Sorrell: They're absolutely foreshadowing. The world has changed. Today we go in and we say, "Here are some consumer insights from the data. Here is the media plan and here is the media execution." Sometimes you tailor the creative execution to the media.

Kenny: Right.

Sorrell: It's this old thing about, is the medium more important than the message or vice versa? I think, and this is very upsetting to some of our people, that the medium has become more important than the message. The medium determines the message but it comes from insight, data. Coming back to political campaigns, whether it be the success of Obama or the success of Trump at an electoral level. It's use of data. At the end of the day, intelligent use of data has been probably the biggest factor.

Kenny: It's great to have the protagonist in the room because now we know exactly what's in his head. John, back to you for the last question. You wrote this case as part of a collection of cases that you're doing on the topic of big data. Just describe that quickly. Is this part of a class?

Deighton: We have a course that is focused on essentially the chief marketing officer of the future. Or, in the case of a few enlightened companies, of the present. We're particularly interested in how a CMO thinks and what services does a CMO buy. We're interested in the ecosystem of vendors that makes this data utilization possible. The world of marketing technology is vastly more complex than the world of traditional vendor relationships with CMOs. You simply have to be able to navigate that space to be able to buy.

We have some cases on elements of the ecosystem. We have some CMOs coming into the room. Some best-practice companies that market one-to-one. One of my favorites is Legendary Pictures because this is an industry that has traditionally been all about mass marketing. The single trailer. The exposure of the stars through the media. Legendary markets with thousands of trailers customized to the needs of millions of customers and delivered one-to-one. It's revolutionizing radically the way that movies are marketed.

Sorrell: What are called DCOs, or dynamic creative organizations. Algorithmically determined creative products. David [Ogilvy] must be looking down and saying, "My God, what are they doing?" You almost have stock creative and you look at the demographics of the target and you tailor and alter the creative. You know if he or she is married, with kids. They like fishing or they like NFL or NBA or whatever it happens to be. You start to play algorithmically and robots rule.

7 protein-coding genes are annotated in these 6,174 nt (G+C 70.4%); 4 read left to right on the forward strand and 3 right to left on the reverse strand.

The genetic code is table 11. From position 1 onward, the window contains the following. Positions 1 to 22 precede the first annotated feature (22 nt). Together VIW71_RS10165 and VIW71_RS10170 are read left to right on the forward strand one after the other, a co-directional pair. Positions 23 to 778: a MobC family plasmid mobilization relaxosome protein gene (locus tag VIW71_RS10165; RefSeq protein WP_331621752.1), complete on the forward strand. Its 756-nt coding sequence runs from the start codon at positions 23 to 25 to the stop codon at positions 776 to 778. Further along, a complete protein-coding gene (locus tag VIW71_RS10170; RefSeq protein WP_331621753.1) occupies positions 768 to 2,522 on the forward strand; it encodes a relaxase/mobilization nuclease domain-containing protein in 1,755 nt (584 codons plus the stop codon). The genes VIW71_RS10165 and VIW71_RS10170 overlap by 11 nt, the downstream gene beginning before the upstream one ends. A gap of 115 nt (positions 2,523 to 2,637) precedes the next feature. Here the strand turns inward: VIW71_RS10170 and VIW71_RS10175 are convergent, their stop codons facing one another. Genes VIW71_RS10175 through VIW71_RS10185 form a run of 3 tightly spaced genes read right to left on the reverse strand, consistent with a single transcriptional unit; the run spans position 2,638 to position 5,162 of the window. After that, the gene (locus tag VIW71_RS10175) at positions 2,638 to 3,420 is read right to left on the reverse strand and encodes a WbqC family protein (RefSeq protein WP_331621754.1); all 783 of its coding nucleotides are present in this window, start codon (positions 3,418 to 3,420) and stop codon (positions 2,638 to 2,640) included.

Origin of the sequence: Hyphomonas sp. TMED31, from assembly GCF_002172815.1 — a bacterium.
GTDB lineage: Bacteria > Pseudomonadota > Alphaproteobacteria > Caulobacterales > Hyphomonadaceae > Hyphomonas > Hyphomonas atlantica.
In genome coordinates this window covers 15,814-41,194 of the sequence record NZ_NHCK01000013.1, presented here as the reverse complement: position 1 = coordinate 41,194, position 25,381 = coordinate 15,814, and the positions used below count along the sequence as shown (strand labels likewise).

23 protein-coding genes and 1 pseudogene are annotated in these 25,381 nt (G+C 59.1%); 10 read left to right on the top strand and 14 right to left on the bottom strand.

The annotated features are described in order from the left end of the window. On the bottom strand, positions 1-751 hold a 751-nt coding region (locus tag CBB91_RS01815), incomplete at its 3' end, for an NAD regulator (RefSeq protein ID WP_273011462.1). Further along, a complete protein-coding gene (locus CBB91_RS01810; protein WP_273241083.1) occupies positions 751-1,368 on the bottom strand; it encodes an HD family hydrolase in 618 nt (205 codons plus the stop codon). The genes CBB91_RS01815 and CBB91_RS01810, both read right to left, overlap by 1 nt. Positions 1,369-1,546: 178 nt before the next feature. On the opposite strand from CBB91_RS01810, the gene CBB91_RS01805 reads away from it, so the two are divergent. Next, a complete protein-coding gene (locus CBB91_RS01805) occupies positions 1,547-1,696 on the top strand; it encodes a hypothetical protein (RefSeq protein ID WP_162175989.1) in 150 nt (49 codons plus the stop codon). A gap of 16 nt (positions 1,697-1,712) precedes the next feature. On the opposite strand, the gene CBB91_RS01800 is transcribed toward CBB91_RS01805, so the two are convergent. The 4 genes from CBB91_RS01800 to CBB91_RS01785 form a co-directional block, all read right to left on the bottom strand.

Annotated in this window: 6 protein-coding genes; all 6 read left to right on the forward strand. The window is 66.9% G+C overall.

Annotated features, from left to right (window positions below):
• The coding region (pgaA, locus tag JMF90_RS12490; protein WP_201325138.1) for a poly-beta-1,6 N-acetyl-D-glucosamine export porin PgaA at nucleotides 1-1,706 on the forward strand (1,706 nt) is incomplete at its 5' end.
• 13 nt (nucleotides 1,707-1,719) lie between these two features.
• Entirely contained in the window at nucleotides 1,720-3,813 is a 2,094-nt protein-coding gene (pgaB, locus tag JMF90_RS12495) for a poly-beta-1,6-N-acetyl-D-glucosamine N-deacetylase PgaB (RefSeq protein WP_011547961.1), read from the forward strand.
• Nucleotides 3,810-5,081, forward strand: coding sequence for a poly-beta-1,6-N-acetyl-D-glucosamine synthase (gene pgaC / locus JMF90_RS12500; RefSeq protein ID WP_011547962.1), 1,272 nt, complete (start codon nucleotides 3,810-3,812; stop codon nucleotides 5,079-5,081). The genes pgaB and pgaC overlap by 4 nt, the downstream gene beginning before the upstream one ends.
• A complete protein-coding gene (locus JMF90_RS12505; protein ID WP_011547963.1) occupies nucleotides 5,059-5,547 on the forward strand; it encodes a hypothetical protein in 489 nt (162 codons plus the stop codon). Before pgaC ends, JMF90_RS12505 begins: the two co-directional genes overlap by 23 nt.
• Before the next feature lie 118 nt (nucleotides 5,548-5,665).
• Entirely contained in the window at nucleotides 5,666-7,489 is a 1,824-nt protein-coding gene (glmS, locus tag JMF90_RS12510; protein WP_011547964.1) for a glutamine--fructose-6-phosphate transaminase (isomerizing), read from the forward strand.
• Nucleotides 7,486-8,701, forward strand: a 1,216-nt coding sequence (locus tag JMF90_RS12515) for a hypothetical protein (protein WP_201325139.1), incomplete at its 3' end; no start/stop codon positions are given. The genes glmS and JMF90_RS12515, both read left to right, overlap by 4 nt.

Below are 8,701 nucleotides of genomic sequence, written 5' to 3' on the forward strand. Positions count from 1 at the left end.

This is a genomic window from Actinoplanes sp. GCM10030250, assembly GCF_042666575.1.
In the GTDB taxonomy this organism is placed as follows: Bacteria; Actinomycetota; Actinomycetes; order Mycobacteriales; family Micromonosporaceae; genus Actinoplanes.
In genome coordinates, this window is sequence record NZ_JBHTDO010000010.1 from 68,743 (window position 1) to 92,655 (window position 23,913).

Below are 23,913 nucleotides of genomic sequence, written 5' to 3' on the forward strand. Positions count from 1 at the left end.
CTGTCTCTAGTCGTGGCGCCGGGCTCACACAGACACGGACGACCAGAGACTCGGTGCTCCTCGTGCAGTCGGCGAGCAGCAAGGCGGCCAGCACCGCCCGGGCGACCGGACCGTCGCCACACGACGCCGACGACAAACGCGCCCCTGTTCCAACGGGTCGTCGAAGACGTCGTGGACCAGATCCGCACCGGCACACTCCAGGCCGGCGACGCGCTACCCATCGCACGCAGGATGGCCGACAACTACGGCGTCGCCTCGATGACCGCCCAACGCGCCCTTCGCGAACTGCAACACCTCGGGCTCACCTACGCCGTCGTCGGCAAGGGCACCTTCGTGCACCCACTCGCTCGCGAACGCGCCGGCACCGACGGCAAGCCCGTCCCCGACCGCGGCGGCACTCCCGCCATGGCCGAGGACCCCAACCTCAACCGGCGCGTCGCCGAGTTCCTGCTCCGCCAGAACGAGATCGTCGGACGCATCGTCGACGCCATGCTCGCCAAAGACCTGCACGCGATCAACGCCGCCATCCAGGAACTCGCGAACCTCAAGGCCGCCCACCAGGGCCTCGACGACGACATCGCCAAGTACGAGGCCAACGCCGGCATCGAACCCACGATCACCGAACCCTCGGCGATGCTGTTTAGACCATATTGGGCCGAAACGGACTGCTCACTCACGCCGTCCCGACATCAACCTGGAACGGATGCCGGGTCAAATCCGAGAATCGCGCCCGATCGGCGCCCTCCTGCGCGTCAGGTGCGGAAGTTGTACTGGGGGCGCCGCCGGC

Deighton: There was a time right here in Boston, we had BlueKai providing analysis of Twitter. They would tell people who were writing reality programming who to vote off the island. Next week that person would go because the Twitter feed was not positive.

Kenny: Sir Martin Sorrell, Professor John Deighton. Thank you for joining me. I should know better, by the way, than to do a podcast with two guys with British accents. Anything I say doesn't sound quite as good. Thank you so much for joining me today.

You can find this case, along with thousands of others, in the case collection at HBR.org. I'm your host Brian Kenny, and you've been listening to Cold Call, the official podcast of Harvard Business School.

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TRANSCRIPT: Edited for length and clarity. Conversation recorded in March 2017

Brian Kenny: He's a handsome, hard drinking, chain smoking ad man with a shadowy past, that charms his clients and cheats on his wife. If this is your image of advertising executives then you must be a fan of the show Mad Men, whose lead character, Don Draper, leads an ad firm on Madison Avenue during what some would claim was the Golden Age of advertising.

Advertising in the digital age bears little resemblance to the Mad Men depiction, but those who are in the business today might argue that we are in the midst of the next Golden Age, one marked by the delicate balance of art and science, creativity, and analytics. Today we will hear from Professor John Deighton, the author, and Sir Martin Sorrell, the protagonist, in the case study, entitled, "WPP: From 'Mad Men' to Math Men (and Women)." I'm your host, Brian Kenny, and you're listening to Cold Call.

Sir Martin Sorrell is the founder and group chief executive of WPP, the world's largest communication services group. Professor John Deighton is an authority on consumer behavior and marketing, with a focus on digital and direct marketing and big data in marketing. Thank you both for joining me today. This is a new thing for Cold Call. We typically only interview the author of the case, but we were very happy today to have the protagonist join us as well.

Sir Martin Sorrell: You'll get the other side of the story.

Kenny: We’ll get the truth today. John, can you begin just by setting up the case for us?

Deighton: I think the title does the best job of setting up the case. I had been working for several years on the topic of big data in marketing. Marketing is changing fundamentally from the era of broadcast to the era of one-to-one. I was reading the WPP year-end report and saw the phrase, "From Mad Men to Math Men." This is the revolution that is taking place. It is a revolution from the Don Drapers of the world to people who work with data. I said, "I just have to have a case with that title." It tells the whole story.

Of course, Sir Martin is the embodiment of the last 30 years. The transformation from the celebrity, star, creative agency--the Ogilvy or the Leo Burnett--into the agency holding company. It's truly astonishing how well it's been performed. Now comes another radical transformation. So we'll see how that one goes.